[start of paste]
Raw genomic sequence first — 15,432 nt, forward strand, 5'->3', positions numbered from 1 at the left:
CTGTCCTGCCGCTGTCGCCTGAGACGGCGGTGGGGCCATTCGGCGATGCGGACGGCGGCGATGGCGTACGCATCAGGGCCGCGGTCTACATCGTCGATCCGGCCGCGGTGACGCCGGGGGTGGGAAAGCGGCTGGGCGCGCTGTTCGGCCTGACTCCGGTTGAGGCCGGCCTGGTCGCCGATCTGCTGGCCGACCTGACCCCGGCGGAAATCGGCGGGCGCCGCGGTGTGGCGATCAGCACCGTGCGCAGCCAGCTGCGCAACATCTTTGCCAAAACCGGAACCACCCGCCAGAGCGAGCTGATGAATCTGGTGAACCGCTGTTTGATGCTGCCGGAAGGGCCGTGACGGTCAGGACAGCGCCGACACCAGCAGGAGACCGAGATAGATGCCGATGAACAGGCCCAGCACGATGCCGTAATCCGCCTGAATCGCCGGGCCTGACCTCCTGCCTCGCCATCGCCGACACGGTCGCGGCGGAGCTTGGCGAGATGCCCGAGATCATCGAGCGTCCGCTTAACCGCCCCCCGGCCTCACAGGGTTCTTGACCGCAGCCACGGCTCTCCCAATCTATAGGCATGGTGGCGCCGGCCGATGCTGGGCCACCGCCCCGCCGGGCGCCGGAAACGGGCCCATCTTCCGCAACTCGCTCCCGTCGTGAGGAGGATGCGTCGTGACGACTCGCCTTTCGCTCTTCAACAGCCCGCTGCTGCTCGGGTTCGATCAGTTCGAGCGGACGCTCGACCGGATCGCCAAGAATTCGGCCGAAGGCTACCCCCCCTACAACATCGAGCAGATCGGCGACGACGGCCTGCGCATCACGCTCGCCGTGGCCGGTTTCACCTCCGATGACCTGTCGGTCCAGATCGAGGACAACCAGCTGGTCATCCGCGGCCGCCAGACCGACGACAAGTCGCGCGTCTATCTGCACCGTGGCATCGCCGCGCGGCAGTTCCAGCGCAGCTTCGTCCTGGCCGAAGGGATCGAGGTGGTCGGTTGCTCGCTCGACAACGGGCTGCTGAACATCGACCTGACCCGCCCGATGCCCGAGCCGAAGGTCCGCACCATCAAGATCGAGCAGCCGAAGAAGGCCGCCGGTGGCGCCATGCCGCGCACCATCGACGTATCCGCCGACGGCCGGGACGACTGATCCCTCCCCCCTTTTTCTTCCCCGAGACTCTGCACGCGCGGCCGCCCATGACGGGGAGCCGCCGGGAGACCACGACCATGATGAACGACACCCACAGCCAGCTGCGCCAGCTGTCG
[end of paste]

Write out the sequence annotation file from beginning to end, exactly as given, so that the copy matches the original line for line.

Raw genomic sequence first — 15,432 nt, forward strand, 5'->3', positions numbered from 1 at the left:
CTGTCCTGCCGCTGTCGCCTGAGACGGCGGTGGGGCCATTCGGCGATGCGGACGGCGGCGATGGCGTACGCATCAGGGCCGCGGTCTACATCGTCGATCCGGCCGCGGTGACGCCGGGGGTGGGAAAGCGGCTGGGCGCGCTGTTCGGCCTGACTCCGGTTGAGGCCGGCCTGGTCGCCGATCTGCTGGCCGACCTGACCCCGGCGGAAATCGGCGGGCGCCGCGGTGTGGCGATCAGCACCGTGCGCAGCCAGCTGCGCAACATCTTTGCCAAAACCGGAACCACCCGCCAGAGCGAGCTGATGAATCTGGTGAACCGCTGTTTGATGCTGCCGGAAGGGCCGTGACGGTCAGGACAGCGCCGACACCAGCAGGAGACCGAGATAGATGCCGATGAACAGGCCCAGCACGATGCCGTAATCCGCCTGAATCGCCGGGCCTGACCTCCTGCCTCGCCATCGCCGACACGGTCGCGGCGGAGCTTGGCGAGATGCCCGAGATCATCGAGCGTCCGCTTAACCGCCCCCCGGCCTCACAGGGTTCTTGACCGCAGCCACGGCTCTCCCAATCTATAGGCATGGTGGCGCCGGCCGATGCTGGGCCACCGCCCCGCCGGGCGCCGGAAACGGGCCCATCTTCCGCAACTCGCTCCCGTCGTGAGGAGGATGCGTCGTGACGACTCGCCTTTCGCTCTTCAACAGCCCGCTGCTGCTCGGGTTCGATCAGTTCGAGCGGACGCTCGACCGGATCGCCAAGAATTCGGCCGAAGGCTACCCCCCCTACAACATCGAGCAGATCGGCGACGACGGCCTGCGCATCACGCTCGCCGTGGCCGGTTTCACCTCCGATGACCTGTCGGTCCAGATCGAGGACAACCAGCTGGTCATCCGCGGCCGCCAGACCGACGACAAGTCGCGCGTCTATCTGCACCGTGGCATCGCCGCGCGGCAGTTCCAGCGCAGCTTCGTCCTGGCCGAAGGGATCGAGGTGGTCGGTTGCTCGCTCGACAACGGGCTGCTGAACATCGACCTGACCCGCCCGATGCCCGAGCCGAAGGTCCGCACCATCAAGATCGAGCAGCCGAAGAAGGCCGCCGGTGGCGCCATGCCGCGCACCATCGACGTATCCGCCGACGGCCGGGACGACTGATCCCTCCCCCCTTTTTCTTCCCCGAGACTCTGCACGCGCGGCCGCCCATGACGGGGAGCCGCCGGGAGACCACGACCATGATGAACGACACCCACAGCCAGCTGCGCCAGCTGTCG